Democrats are increasingly energized after the leaked Roe v. Wade draft opinion from the Supreme Court and recent mass shootings put a spotlight on hot-button social issues they see as liabilities for Republicans.
The party seized on calls to increase abortion access and implement new gun control measures after the draft’s release this month and horrific killings in Buffalo, N.Y., and Uvalde, Texas. Democrats say the recent developments raise the stakes for the midterms and give them a new opportunity to ramp up pressure on Republicans – a reversal from a monthslong defensive crouch on culture war issues like critical race theory, sex ed in schools and more.
“I think part of the challenge for Democrats is that they have been too quiet while Republicans just continue to bring out the culture war battle of the day, and Democrats have just shut up instead of pushing back,” said Democratic strategist Jared Leopold. “The new focus on both abortion and gun control presents an opportunity for Democrats to go on offense and define the difference between the parties on those issues that inspire voters.”
Activists earlier this month began a full-court press for abortion protections, and the combined 31 fatalities in the Buffalo and Uvalde shootings – including 19 elementary school students in Texas – thrust gun control back into the fore. And Democratic lawmakers are scrambling to catch up, though several sources lamented that such strong rallying cries took so long to manifest.
President Biden traveled to Uvalde Sunday, and Vice President Harris was in Buffalo Saturday. In the Senate, Democratic Leader Charles Schumer (N.Y.) is giving bipartisan talks on gun control some leash but has insisted that a vote will be held on the issue.
And on abortion, lawmakers are rushing to activists’ side to push state legislatures to codify abortion protections before this summer’s ruling — though House Democrats’ message got muddled by leadership’s support in a runoff for Rep. Henry Cuellar (Texas), the chamber’s lone anti-abortion Democrat.
That mad dash is anticipated to play out on the campaign trail, as well as in the halls of Congress and state Houses, regardless of whether Democrats have governing majorities.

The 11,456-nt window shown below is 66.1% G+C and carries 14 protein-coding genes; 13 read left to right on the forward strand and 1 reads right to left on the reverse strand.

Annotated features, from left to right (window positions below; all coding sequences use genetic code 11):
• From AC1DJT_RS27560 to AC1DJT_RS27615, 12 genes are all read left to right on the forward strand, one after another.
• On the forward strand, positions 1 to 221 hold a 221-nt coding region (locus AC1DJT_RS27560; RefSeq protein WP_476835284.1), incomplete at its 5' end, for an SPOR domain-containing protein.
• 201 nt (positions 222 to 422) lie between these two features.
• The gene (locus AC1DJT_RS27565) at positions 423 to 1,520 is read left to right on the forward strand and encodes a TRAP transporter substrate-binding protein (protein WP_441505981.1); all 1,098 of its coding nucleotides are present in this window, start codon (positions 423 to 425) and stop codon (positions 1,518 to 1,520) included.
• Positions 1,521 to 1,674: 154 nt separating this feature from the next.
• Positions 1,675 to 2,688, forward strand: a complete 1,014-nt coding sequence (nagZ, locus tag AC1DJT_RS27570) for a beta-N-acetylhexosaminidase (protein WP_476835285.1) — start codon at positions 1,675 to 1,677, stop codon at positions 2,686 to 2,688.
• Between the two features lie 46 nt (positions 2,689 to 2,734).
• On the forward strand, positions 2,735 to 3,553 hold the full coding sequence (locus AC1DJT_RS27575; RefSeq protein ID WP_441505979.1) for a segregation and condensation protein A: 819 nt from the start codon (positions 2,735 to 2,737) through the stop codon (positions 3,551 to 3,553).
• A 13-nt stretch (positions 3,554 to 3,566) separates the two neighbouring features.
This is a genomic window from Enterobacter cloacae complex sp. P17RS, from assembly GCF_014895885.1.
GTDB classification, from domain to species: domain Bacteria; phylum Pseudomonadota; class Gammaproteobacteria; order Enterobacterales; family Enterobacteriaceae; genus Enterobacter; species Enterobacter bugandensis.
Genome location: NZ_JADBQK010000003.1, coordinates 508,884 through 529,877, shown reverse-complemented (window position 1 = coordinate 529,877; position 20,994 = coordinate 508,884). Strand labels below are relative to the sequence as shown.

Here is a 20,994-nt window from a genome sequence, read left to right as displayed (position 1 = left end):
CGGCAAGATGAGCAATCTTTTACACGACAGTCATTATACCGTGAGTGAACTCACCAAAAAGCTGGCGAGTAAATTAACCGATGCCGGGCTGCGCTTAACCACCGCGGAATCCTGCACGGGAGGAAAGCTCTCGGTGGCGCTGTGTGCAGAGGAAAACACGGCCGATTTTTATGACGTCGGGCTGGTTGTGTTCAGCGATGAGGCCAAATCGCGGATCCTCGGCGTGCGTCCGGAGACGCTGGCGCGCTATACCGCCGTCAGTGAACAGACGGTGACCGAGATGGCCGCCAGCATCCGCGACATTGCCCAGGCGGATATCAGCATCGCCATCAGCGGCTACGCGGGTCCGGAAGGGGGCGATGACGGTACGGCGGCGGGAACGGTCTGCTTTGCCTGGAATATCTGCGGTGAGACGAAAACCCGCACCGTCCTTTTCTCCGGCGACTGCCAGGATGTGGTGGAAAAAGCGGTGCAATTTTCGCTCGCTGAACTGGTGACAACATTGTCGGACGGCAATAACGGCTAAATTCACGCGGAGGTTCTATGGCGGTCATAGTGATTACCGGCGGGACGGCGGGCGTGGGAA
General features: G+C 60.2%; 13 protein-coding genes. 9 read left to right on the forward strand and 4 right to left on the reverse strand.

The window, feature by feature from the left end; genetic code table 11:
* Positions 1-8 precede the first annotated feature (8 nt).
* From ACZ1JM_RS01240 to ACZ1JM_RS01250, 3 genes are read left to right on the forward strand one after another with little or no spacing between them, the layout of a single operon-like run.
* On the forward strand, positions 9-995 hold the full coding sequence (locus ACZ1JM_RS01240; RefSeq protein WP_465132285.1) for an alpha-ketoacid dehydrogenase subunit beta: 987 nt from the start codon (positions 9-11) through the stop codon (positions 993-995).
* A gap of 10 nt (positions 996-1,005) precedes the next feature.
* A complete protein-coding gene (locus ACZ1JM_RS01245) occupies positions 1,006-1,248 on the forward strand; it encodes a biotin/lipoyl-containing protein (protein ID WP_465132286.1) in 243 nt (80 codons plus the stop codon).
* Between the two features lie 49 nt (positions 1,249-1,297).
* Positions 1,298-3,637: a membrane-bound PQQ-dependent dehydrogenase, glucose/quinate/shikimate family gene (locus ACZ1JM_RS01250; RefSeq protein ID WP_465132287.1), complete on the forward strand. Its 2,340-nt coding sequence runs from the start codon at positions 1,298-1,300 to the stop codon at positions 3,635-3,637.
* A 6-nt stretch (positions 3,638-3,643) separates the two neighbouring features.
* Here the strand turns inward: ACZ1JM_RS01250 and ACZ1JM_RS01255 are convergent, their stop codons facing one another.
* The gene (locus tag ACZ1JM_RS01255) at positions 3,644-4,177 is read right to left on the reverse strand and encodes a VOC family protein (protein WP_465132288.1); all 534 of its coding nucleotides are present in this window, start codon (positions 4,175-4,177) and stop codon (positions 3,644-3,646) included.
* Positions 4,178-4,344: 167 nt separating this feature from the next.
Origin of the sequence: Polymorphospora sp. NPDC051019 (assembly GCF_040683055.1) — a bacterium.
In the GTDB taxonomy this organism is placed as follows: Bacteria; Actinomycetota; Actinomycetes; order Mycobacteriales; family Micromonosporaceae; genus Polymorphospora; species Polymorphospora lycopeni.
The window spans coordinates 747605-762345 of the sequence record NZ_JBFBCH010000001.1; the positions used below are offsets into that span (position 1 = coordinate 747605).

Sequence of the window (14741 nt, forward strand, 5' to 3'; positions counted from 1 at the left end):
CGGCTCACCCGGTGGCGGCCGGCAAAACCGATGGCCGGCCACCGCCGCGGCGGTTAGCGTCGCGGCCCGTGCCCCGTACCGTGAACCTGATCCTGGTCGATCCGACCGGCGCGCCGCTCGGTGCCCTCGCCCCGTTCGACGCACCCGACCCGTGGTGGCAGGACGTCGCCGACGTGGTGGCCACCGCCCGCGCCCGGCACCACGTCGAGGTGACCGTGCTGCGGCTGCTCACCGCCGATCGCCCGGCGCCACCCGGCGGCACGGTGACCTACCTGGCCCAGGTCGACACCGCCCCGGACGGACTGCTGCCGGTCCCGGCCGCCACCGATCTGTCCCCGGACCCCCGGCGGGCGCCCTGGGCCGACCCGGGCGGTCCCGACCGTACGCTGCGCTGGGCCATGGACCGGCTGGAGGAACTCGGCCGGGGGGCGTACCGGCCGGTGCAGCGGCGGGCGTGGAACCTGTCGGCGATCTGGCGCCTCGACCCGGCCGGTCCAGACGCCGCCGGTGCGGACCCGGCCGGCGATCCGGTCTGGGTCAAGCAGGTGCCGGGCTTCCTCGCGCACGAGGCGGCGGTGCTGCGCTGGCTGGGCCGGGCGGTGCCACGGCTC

“From press conferences to debates to advertising, Democratic campaigns now have a series of proof points about how extreme these Republicans have become,” said longtime Democratic strategist Jesse Ferguson.
“People understand that this is a long, hard battle and that we’re not going to turn around gun policy or abortion policy overnight. But showing concrete paths to progress is really critical,” Leopold added.
The newfound urgency marks a sudden turnabout from what Democrats say has been timidity to engage on hot-button issues, ceding ground to Republicans on the culture war battlefield.
Republicans across the country have been stepping on a slate of social third rails, and Democrats have until recently proved unable to impose a cost.
GOP candidates and lawmakers have dished out a litany of claims about critical race theory, a term that evolved into a catch-all for lamentations about public schools’ teaching of the country’s racist history.
Governors and legislators in red states have also targeted transgender girls participating in school sports, and in Florida, Gov. Ron DeSantis (R) signed legislation sharply curtailing lessons on sexual orientation or gender identity in public schools, sparking calls by other lawmakers for similar bills.
Already, Democrats have paid electoral prices for what some in the party called a lackluster response.
Former Gov. Terry McAuliffe (D) lost Virginia’s gubernatorial race last year after an intense focus by now-Gov. Glenn Youngkin (R) on public school instruction on race. And now, some warn similar defeats are in store in November unless there’s a shift in the culture wars.